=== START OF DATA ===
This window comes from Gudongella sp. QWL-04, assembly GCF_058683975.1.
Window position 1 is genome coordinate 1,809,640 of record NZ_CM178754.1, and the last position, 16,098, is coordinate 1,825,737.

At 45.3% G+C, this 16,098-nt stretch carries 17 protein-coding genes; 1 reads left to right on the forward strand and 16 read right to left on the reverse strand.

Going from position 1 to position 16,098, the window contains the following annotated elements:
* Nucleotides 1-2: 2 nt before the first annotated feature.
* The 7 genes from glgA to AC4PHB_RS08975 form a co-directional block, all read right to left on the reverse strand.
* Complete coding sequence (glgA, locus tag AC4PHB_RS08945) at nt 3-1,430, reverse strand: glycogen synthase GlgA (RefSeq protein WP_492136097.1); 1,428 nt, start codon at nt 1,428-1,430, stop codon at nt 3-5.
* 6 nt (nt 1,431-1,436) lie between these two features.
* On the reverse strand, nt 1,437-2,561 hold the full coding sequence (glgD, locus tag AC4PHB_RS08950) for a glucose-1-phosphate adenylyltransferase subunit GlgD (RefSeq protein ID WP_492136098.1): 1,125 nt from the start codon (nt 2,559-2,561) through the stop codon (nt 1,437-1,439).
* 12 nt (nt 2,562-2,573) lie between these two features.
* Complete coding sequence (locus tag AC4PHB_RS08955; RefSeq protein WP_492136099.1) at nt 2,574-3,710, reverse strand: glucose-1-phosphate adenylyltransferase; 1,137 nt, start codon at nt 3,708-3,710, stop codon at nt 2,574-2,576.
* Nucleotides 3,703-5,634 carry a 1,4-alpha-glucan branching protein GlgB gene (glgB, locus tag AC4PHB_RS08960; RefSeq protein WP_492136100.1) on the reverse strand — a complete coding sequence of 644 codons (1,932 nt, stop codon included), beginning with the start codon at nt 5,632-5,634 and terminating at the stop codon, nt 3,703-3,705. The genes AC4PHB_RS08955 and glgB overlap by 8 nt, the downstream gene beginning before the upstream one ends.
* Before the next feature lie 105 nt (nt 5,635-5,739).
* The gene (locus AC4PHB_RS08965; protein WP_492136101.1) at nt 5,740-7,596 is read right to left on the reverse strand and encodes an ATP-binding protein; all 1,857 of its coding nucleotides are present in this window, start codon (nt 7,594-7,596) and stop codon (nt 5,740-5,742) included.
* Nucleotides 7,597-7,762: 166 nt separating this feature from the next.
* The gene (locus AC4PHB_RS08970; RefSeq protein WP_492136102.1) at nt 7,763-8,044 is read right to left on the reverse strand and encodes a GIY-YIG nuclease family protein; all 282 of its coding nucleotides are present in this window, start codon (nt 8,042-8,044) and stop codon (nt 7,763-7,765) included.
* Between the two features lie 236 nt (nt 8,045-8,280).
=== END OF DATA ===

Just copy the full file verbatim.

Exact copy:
This window comes from Gudongella sp. QWL-04, assembly GCF_058683975.1.
Window position 1 is genome coordinate 1,809,640 of record NZ_CM178754.1, and the last position, 16,098, is coordinate 1,825,737.

At 45.3% G+C, this 16,098-nt stretch carries 17 protein-coding genes; 1 reads left to right on the forward strand and 16 read right to left on the reverse strand.

Going from position 1 to position 16,098, the window contains the following annotated elements:
* Nucleotides 1-2: 2 nt before the first annotated feature.
* The 7 genes from glgA to AC4PHB_RS08975 form a co-directional block, all read right to left on the reverse strand.
* Complete coding sequence (glgA, locus tag AC4PHB_RS08945) at nt 3-1,430, reverse strand: glycogen synthase GlgA (RefSeq protein WP_492136097.1); 1,428 nt, start codon at nt 1,428-1,430, stop codon at nt 3-5.
* 6 nt (nt 1,431-1,436) lie between these two features.
* On the reverse strand, nt 1,437-2,561 hold the full coding sequence (glgD, locus tag AC4PHB_RS08950) for a glucose-1-phosphate adenylyltransferase subunit GlgD (RefSeq protein ID WP_492136098.1): 1,125 nt from the start codon (nt 2,559-2,561) through the stop codon (nt 1,437-1,439).
* 12 nt (nt 2,562-2,573) lie between these two features.
* Complete coding sequence (locus tag AC4PHB_RS08955; RefSeq protein WP_492136099.1) at nt 2,574-3,710, reverse strand: glucose-1-phosphate adenylyltransferase; 1,137 nt, start codon at nt 3,708-3,710, stop codon at nt 2,574-2,576.
* Nucleotides 3,703-5,634 carry a 1,4-alpha-glucan branching protein GlgB gene (glgB, locus tag AC4PHB_RS08960; RefSeq protein WP_492136100.1) on the reverse strand — a complete coding sequence of 644 codons (1,932 nt, stop codon included), beginning with the start codon at nt 5,632-5,634 and terminating at the stop codon, nt 3,703-3,705. The genes AC4PHB_RS08955 and glgB overlap by 8 nt, the downstream gene beginning before the upstream one ends.
* Before the next feature lie 105 nt (nt 5,635-5,739).
* The gene (locus AC4PHB_RS08965; protein WP_492136101.1) at nt 5,740-7,596 is read right to left on the reverse strand and encodes an ATP-binding protein; all 1,857 of its coding nucleotides are present in this window, start codon (nt 7,594-7,596) and stop codon (nt 5,740-5,742) included.
* Nucleotides 7,597-7,762: 166 nt separating this feature from the next.
* The gene (locus AC4PHB_RS08970; RefSeq protein WP_492136102.1) at nt 7,763-8,044 is read right to left on the reverse strand and encodes a GIY-YIG nuclease family protein; all 282 of its coding nucleotides are present in this window, start codon (nt 8,042-8,044) and stop codon (nt 7,763-7,765) included.
* Between the two features lie 236 nt (nt 8,045-8,280).